We don't need to play 33 more games to determine who the NBA's Coach of the Year is for this lockout-shortened season. It's the San Antonio Spurs' Gregg Popovich.
Records: Denver: 18-16 (9-7 at home) Streak: Lost 1 San Antonio: 23-10 (10-9 on the road) Streak: Lost 1
Injuries: Denver: Danilo Gallinari (left ankle sprain) is out. Nene Hilario (left calf strain) is questionable. Rudy Fernandez (lower back strain) is day to day. Arron Afflalo (sprained ankle) is day to day. Ty Lawson (sprained ankle) is questionable. San Antonio: T.J. Ford (left hamstring) is out. Manu Ginobili (left internal oblique strain) is out. Tiago Splitter (right calf strain) is out.
And yet here we are, 33 games into their season, and the Spurs are once again kicking the crap out of their competition on a nightly basis. And doing so despite missing Manu Ginobili for all but 9 games and resting Tim Duncan for 2 games, including Tuesday's 40-points loss at Portland. That Tuesday loss - coming on the heels of a very impressive 11-game winning streak - was one of Spurs' head coach Gregg Popovich's classic "rest games" during which neither Duncan, Ginobili nor Tony Parker played, the ticket-paying fans in Portland got screwed and the extra rest ensures that the Spurs come into Denver tonight for a likely win ... knowing that the Nuggets would have a dogfight on their hands against the Clippers in Los Angeles last night.
Pop has been doing this for years, and while I do believe he's the hands-on favorite to be named the NBA's Coach of the Year this season, his continued strategy of resting his star players during the regular season has actually bit him in the ass karma-wise lately. After all, the Spurs haven't competed for a Western Conference championship since 2007 despite routinely having terrific regular season performances.
But speaking of terrific regular season performances, could the 2011-12 campaign be one of Popovich's best ever? (Other than the 1996-97 season when he fired Bob Hill, wouldn't allow David Robinson to come back from injury, tanked games, made sure the Spurs won one less game than our Nuggets and then scored the first overall pick which became Duncan, ensuring that the Spurs would be awesome for 16-plus years. For certain one of the greatest tank jobs in NBA history.)
Consider what Pop is dealing with this season: the soon-to-be 36 year old Duncan is having his worst statistical year ever, Ginobili has only appeared in 9 injury-riddled games, Richard Jefferson's game continues to recede, Gary Neal can't shoot straight, DeJuan Blair's rebounding is down, Matt Bonner is still a redhead and until I wrote this preview I had no idea who Danny Green, Kawhi Leonard, Cory Joseph or James Anderson were. And yet the Spurs are 23-10, just won 11-straight games and have a 13-1 home record!
Among the Spurs' 23 wins was a 121-117 victory over a sans-Nene Nuggets squad in early January, back when Nuggets fans had delusions of a conference finals appearance and Nuggets' head coach George Karl wouldn't give rookie Kenneth Faried any playing time. In that game, Green came off the bench to torch the Nuggets for 24 points and 7 rebounds and the Nuggets' pissed away a great comeback (sound familiar?) with poor execution down the stretch (well documented by Nate Timmons in the game recap) to fold in San Antonio.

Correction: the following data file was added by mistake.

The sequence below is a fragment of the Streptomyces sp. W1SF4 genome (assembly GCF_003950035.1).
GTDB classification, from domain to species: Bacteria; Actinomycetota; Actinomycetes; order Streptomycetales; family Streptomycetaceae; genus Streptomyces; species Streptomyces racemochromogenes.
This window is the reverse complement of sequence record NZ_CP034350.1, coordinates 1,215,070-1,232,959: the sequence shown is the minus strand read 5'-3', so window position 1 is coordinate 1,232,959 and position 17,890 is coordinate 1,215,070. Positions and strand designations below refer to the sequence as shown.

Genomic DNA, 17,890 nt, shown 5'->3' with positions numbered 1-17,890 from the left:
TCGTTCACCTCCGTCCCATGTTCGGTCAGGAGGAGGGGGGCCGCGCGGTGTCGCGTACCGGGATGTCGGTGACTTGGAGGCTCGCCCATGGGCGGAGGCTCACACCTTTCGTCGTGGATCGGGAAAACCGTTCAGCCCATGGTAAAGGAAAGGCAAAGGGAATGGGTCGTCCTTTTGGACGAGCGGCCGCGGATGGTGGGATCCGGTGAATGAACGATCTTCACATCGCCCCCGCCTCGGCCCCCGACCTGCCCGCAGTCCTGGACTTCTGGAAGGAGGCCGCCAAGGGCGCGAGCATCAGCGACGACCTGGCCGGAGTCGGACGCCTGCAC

When the Nuggets face the Spurs tonight, they should be looking at a team to emulate rather than get flustered by. The Spurs - like the Nuggets - have had their fair share of injuries and have had to improvise with odd lineups featuring nobodies. And the Spurs are no front runners. During that 11-game winning streak, the most the Spurs won by in any single game was 14 ... and that was against the Nets ... while most of their victories came within 10 points. The Spurs win games by grinding them out, playing as a team and limiting their mistakes. This makes up for their injuries, fatigue and poor field goal percentage, something the Nuggets have not been able to do lately.
The Nuggets have had ample excuses for their sub-.500 play lately: injuries, fatigue, bad calls, tough breaks, etc. And yet the Spurs, who one could argue have less overall talent, youth and depth than Denver, make no excuses and just win games.
The Nuggets are in dire need of this weekend's All-Star break. But let's hope tonight's match up against the Spurs doesn't resemble the pre-All-Star break game they played in Denver two years when the Nuggets were completely checked out and the Spurs rolled to a 111-92 victory.
SCOUTING THE SPURS
-Tim Duncan: Duncan's numbers may be down, be he's entering the Bill Russell Era of his career where his leadership and experience are infectious and bring out the best in his less talented teammates.
-Tony Parker: It's hard to believe, but Parker doesn't turn 30 until May. With Duncan's minutes reduced and Ginobili being largely absent, Parker has turned in a great season to keep the Spurs atop the conference standings and was (rightly) rewarded with an All-Star spot.
-Gregg Popovich: Pop has the fifth-best winning percentage of all time among NBA coaches and other than the season he purposely tanked, has never won less than 50 games and missed the playoffs. Amazing.
-Richard Jefferson: As good as Parker is, he's no Jason Kidd who essentially made Jefferson's career. Since playing without Kidd, Jefferson's numbers and production have plummeted.
The Nuggets have some serious gut-checking to do with their time off. The coaching staff has been able to inspire the players to play hard despite the injuries and fatigue, and yet the Nuggets have been losing game after game due to poor execution in the final minutes. The Nuggets must find that balance between fighting to the end and delivering Ws.